Any mini-projects will describe the submission process individually. The big project will be graded while you demonstrate your software in front of the instructor.

There are general definitions of C and B level work that must be completed to achieve those grades on the semester project. To get an A, you must impress me with your ability to code and do significant work beyond the B work in comparison to other projects. The author of the best project in the class will be excused from exam II. :)

By definition, there is no late project--your last working release will be considered in lieu of any unfinished project. Missing a release in order to achieve a better result at the next release is acceptable once or twice, but remember missing all releases to turn in a finished project at the end of the semester will yield a poor score.


There will be two exams: a midterm exam and a noncomprehensive final exam.

Instruction Format

Two class periods of 1hr 45min per week for 15 weeks. You are expected to sign up for one lab section also. I think everyone is signed up for the Friday 3:30 lab so far. Class will often be broken down into lecture followed by lab with a 10 minute break in between to service coffee and/or junk food requirements. Instructor-student interaction during lecture is encouraged and discussion groups will be formed to solve problems and debate programming philosophy. Many class periods will be devoted to tracking your class project.

As the instructor, I will act as project lead for each team. There is no substitute for being an apprentice to an experienced developer. This close interaction will teach principles that are difficult to convey in a lecture setting and will allow me to closely watch each student's progress/abilities.


Your grade will be computed according to the following weighted-average:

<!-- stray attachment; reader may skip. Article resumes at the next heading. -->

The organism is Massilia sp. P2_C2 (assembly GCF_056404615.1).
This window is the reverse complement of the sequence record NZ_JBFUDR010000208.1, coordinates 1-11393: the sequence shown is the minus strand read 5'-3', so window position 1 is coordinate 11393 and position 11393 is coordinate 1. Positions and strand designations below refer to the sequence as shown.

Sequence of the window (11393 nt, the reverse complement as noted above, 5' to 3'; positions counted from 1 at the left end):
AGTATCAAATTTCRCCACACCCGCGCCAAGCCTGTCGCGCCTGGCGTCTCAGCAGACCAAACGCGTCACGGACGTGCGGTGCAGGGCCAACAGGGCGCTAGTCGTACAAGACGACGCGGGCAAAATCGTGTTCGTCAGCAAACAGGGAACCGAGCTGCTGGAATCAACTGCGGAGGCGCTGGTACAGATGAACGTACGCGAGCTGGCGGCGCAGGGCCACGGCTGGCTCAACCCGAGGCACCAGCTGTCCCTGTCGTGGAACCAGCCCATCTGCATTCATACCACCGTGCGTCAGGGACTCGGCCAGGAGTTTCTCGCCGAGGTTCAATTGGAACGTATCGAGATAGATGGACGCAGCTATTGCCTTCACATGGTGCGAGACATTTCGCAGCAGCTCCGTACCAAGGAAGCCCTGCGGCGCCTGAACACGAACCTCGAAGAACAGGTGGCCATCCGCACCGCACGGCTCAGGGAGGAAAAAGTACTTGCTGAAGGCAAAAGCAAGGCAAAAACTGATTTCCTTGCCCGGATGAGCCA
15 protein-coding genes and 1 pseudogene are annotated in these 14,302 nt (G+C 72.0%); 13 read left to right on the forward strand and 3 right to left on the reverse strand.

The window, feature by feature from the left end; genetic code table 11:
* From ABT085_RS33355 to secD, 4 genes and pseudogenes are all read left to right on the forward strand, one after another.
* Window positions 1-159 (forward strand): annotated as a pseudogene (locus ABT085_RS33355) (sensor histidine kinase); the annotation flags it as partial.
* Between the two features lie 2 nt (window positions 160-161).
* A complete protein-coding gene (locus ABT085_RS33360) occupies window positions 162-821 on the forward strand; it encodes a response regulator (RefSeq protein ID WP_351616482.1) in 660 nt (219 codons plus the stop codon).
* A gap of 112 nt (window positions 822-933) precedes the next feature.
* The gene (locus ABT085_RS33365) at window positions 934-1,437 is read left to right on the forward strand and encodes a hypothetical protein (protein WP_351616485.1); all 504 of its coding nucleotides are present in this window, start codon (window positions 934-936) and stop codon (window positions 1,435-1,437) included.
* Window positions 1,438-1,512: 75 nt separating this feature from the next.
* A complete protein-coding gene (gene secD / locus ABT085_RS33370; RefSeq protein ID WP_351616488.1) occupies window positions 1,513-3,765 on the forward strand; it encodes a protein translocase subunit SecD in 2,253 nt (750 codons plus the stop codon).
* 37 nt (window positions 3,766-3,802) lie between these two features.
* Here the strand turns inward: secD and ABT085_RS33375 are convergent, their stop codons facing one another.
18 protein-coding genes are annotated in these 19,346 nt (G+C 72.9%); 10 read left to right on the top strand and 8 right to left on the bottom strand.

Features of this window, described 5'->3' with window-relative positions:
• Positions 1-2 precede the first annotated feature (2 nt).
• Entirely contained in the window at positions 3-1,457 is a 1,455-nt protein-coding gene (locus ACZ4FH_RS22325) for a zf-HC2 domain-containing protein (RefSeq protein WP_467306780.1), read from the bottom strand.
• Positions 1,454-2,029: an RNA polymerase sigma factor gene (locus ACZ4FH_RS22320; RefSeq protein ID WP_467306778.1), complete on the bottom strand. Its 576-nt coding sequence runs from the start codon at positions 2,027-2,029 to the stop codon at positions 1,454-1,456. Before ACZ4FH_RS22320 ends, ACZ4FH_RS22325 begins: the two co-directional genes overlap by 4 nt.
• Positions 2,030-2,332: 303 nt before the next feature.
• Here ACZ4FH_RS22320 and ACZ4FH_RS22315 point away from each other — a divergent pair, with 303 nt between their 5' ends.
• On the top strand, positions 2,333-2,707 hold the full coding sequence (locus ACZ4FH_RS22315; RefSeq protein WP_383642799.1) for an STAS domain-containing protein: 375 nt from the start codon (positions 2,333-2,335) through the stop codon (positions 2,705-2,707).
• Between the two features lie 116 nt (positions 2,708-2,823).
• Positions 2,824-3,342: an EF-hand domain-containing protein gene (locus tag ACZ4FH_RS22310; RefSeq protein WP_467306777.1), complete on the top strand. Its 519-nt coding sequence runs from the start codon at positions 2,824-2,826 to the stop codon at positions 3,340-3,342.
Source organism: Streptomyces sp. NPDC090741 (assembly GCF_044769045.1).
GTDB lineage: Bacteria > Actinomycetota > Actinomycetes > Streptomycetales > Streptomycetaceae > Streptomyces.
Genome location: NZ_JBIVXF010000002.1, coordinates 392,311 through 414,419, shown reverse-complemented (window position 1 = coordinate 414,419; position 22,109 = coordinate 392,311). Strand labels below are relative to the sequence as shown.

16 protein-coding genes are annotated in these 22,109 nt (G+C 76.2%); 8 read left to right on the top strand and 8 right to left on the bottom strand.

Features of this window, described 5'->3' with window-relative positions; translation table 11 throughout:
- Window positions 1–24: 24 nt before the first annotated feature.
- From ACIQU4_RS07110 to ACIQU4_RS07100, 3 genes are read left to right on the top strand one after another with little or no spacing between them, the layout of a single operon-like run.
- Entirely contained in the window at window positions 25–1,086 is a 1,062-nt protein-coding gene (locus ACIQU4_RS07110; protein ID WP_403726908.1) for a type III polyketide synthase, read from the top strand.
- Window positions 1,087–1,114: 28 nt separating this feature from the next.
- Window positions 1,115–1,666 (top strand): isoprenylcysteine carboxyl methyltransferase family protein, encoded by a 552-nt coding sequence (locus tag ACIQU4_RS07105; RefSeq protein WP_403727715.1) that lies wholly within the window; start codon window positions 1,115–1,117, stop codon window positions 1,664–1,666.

5%Class participation to include any graded labs and quizzes
10%Expression evaluator I
5%Expression evaluator II
25%Exam I
25%Exam II
30%Semester project

Please note that class participation is part of your grade. You must learn to interact with other developers and come up with solutions.

In general, I will read all papers, projects, quizzes etc... two times. Once to evaluate the average and a second time to assign scores. In the first pass, I also come up with a scoring strategy for each question.

I consider an "A" grade to be above and beyond what most students have achieved. A "B" grade is an average grade or what you could call "competence" in a business setting. A "C" grade means that you either did not or could not put forth the effort to achieve competence. An "F" grade implies you did very little work or had great difficulty with the class compared to other students.


One of the most valuable lessons I can teach you is self-sufficiency, therefore, if you ask me a technology question that can be found quickly with google, you will receive a demerit. These will count strongly against your class participation score.

Questions about strategy and other abstract concepts are perfectly acceptable. Still, I will not do your thinking for you. You must try to code or figure out something, fail, and then ask me. Imagine bugging your boss or co-workers constantly about questions you could figure out yourself. You would quickly get the reputation of not knowing anything and would annoy your co-workers.



There is no book for this class.

Development Environment

We will have free access to the excellent IDEA development environment from Intellij.

Revision Control

You will be using the Perforce revision control system for the team project.

CS342 Mailing List

I will be sending important information to this mailing list. You are required to sign up for this list. To sign up:

To share info or ask questions of your classmates, email


Tardiness. Do not be late!

Academic honesty. You must abide by the copyright laws of the United States and academic honesty policies of USF. You may borrow any code from the net that you may use according to its license, but you may not borrow code from other teams. All suspicious activity will be investigated and, if warranted, passed to the Dean of Sciences for action.